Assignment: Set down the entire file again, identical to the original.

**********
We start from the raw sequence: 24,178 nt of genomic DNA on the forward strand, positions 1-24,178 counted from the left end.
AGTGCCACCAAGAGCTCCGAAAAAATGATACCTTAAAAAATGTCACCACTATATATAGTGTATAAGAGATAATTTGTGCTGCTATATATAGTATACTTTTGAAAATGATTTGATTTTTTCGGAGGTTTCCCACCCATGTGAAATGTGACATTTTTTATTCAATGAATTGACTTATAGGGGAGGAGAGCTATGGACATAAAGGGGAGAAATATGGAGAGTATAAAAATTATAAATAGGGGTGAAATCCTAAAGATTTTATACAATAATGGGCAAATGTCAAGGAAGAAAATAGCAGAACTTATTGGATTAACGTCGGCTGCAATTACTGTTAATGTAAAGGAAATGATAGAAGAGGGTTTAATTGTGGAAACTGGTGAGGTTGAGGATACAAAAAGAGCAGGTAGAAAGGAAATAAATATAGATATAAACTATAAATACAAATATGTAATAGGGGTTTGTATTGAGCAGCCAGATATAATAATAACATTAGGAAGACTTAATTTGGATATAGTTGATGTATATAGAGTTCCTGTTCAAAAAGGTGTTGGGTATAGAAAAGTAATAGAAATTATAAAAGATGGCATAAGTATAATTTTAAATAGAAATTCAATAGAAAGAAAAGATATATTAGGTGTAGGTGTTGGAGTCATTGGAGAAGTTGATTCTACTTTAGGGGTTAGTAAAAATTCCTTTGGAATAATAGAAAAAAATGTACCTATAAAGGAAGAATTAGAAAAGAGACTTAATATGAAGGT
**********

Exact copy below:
We start from the raw sequence: 24,178 nt of genomic DNA on the forward strand, positions 1-24,178 counted from the left end.
AGTGCCACCAAGAGCTCCGAAAAAATGATACCTTAAAAAATGTCACCACTATATATAGTGTATAAGAGATAATTTGTGCTGCTATATATAGTATACTTTTGAAAATGATTTGATTTTTTCGGAGGTTTCCCACCCATGTGAAATGTGACATTTTTTATTCAATGAATTGACTTATAGGGGAGGAGAGCTATGGACATAAAGGGGAGAAATATGGAGAGTATAAAAATTATAAATAGGGGTGAAATCCTAAAGATTTTATACAATAATGGGCAAATGTCAAGGAAGAAAATAGCAGAACTTATTGGATTAACGTCGGCTGCAATTACTGTTAATGTAAAGGAAATGATAGAAGAGGGTTTAATTGTGGAAACTGGTGAGGTTGAGGATACAAAAAGAGCAGGTAGAAAGGAAATAAATATAGATATAAACTATAAATACAAATATGTAATAGGGGTTTGTATTGAGCAGCCAGATATAATAATAACATTAGGAAGACTTAATTTGGATATAGTTGATGTATATAGAGTTCCTGTTCAAAAAGGTGTTGGGTATAGAAAAGTAATAGAAATTATAAAAGATGGCATAAGTATAATTTTAAATAGAAATTCAATAGAAAGAAAAGATATATTAGGTGTAGGTGTTGGAGTCATTGGAGAAGTTGATTCTACTTTAGGGGTTAGTAAAAATTCCTTTGGAATAATAGAAAAAAATGTACCTATAAAGGAAGAATTAGAAAAGAGACTTAATATGAAGGT